Professor Alma Magaña is an Assistant Professor of Law. Her focus is in the areas of criminal law, evidence, and criminal procedure.
Prior to her appointment, she was our Harold A. Stevens Visiting Assistant Professor of Law. Professor Magaña’s scholarship seeks to complicate the presupposition that the law and legal stakeholders can advance the interests of justice when the system itself perpetuates marginalization and vulnerability. Through a reassessment of common perceptions and myths about the legal system, her research seeks to explore ways to rectify the lack of protection afforded by the criminal legal system to poor people and Black and Latinx Communities in particular. Her first article, Public Defenders as Gatekeepers of Freedom, is forthcoming in the UCLA Law Review.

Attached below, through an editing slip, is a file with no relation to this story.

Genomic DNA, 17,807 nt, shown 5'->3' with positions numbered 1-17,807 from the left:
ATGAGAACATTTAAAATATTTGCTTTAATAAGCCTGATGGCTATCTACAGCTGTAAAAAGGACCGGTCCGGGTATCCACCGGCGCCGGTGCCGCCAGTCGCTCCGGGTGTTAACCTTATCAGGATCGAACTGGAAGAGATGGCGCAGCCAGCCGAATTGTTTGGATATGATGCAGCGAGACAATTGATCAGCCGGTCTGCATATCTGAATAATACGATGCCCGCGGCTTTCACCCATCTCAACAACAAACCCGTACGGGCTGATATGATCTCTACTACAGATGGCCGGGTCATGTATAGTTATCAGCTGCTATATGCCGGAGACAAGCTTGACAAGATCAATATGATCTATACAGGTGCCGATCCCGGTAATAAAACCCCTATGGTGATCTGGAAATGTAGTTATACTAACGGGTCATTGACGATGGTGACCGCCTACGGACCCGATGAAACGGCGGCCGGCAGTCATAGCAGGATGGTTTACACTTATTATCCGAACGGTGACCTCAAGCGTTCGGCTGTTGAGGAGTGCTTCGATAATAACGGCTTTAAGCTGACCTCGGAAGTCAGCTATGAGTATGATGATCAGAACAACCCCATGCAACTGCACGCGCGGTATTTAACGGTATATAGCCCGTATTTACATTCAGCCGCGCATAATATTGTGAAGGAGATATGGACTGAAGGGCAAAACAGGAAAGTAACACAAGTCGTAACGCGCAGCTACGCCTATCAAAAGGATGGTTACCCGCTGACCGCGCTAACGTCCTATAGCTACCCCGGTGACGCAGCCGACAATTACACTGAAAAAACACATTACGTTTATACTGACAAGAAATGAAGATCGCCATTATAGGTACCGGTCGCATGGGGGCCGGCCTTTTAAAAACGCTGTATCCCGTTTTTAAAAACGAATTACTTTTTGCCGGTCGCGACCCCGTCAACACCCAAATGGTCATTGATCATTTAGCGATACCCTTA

Prior to joining Cardozo School of law, she worked for the Legal Aid Society for over ten years where she represented clients in parole revocation proceedings and in criminal court. She was also a criminal immigration attorney for over a year. During her final two years with the Legal Aid Society, she was an inaugural member of its Decarceration Project where she served as counsel on petitions relating to bail and habeas corpus in the state Supreme Court and the Appellate Division of New York.
Professor Magaña has a B.A. from Furman University and a J.D. from Penn State University’s Dickinson Law. In law school, she was president of the Latinx Law Students Association and vice president of the Public Interest Law Fund. She is a proud Chicana.